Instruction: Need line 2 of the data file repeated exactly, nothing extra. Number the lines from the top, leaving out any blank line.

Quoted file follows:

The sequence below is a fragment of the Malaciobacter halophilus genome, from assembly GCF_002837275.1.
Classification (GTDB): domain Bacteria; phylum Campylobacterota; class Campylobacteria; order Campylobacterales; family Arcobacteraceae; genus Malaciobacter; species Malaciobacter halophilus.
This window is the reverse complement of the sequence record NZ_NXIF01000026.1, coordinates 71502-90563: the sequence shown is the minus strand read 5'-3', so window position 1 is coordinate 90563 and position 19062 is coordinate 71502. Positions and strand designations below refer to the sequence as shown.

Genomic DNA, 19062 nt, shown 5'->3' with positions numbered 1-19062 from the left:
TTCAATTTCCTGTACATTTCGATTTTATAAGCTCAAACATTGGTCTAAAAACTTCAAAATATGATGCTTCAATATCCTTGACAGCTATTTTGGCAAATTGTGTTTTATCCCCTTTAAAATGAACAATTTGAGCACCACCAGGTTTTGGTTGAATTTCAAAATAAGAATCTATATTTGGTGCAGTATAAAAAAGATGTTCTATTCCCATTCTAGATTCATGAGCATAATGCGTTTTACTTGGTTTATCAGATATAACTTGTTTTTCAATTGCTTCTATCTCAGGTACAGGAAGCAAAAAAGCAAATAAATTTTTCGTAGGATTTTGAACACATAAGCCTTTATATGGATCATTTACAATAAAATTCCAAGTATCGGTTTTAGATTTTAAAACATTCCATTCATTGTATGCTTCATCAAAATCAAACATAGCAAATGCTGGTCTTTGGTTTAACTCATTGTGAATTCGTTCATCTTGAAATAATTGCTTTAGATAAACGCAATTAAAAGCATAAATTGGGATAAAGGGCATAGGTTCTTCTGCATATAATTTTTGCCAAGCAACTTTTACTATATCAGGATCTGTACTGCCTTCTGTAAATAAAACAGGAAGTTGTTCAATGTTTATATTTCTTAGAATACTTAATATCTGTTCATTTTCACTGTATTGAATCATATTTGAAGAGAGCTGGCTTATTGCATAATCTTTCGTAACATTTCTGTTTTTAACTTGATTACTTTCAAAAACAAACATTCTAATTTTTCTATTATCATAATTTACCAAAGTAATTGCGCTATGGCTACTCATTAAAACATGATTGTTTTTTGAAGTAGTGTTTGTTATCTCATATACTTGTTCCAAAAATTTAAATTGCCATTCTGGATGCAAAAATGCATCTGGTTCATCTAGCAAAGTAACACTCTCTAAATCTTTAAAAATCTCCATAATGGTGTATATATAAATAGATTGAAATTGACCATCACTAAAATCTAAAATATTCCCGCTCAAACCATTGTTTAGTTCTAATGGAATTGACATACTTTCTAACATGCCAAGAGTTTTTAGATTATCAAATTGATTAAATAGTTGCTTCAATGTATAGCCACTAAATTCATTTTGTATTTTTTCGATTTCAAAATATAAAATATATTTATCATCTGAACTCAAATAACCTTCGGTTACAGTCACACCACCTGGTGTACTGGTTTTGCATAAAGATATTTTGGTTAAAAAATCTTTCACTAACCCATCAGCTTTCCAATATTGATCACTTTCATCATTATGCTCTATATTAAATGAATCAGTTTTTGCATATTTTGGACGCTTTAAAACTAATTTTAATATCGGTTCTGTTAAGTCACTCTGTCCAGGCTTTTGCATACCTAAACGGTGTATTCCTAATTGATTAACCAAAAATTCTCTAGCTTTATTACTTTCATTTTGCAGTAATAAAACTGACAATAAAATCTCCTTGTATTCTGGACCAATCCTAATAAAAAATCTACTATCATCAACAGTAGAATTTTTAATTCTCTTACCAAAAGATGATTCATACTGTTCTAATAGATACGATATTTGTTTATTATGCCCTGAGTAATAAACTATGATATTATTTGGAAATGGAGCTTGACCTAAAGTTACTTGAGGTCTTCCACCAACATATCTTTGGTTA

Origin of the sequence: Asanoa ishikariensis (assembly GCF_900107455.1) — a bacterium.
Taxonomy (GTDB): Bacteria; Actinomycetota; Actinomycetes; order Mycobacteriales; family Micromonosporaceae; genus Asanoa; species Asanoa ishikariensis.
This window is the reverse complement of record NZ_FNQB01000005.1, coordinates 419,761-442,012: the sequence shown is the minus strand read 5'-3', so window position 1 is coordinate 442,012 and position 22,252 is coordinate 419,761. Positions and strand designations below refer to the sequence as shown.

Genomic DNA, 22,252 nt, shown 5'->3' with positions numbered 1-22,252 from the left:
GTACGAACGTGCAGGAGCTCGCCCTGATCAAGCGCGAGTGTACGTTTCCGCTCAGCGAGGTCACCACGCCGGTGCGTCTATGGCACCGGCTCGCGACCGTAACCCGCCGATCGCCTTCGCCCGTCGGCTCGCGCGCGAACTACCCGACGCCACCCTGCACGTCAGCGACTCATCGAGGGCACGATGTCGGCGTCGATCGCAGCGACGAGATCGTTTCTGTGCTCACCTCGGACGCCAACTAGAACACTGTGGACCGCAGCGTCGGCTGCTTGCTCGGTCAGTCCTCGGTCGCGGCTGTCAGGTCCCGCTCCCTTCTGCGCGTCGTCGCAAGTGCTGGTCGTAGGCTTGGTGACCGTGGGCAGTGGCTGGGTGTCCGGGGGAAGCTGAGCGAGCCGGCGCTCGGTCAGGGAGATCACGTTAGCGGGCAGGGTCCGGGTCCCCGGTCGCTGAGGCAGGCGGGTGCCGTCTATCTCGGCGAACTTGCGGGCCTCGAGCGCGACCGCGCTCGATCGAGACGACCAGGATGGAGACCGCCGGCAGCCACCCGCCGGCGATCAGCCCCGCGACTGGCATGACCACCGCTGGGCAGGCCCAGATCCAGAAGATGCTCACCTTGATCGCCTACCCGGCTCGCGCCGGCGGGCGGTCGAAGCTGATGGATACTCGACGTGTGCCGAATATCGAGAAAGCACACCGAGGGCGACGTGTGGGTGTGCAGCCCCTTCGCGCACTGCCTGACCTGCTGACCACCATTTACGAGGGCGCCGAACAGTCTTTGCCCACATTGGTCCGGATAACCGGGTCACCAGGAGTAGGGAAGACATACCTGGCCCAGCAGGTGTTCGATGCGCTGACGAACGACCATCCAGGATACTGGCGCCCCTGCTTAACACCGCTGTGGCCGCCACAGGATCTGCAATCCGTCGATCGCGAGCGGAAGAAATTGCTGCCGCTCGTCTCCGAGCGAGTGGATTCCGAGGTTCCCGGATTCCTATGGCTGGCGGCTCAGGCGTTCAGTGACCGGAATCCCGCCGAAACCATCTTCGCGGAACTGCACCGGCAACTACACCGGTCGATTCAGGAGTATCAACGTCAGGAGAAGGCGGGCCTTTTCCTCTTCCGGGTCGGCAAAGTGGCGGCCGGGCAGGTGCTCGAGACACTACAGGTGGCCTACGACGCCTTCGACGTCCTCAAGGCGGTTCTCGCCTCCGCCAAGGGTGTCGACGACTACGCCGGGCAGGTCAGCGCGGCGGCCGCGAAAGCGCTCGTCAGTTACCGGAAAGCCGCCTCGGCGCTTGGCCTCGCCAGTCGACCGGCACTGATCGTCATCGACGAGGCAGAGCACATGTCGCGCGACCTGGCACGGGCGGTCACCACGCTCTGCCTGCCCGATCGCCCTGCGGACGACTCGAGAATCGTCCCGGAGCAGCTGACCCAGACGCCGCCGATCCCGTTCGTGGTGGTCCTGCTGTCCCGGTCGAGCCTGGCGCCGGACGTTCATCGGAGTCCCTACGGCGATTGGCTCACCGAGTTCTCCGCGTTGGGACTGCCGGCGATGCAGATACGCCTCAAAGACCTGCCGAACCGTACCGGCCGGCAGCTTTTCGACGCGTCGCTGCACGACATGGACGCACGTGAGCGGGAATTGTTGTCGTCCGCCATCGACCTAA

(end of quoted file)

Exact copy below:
Classification (GTDB): domain Bacteria; phylum Campylobacterota; class Campylobacteria; order Campylobacterales; family Arcobacteraceae; genus Malaciobacter; species Malaciobacter halophilus.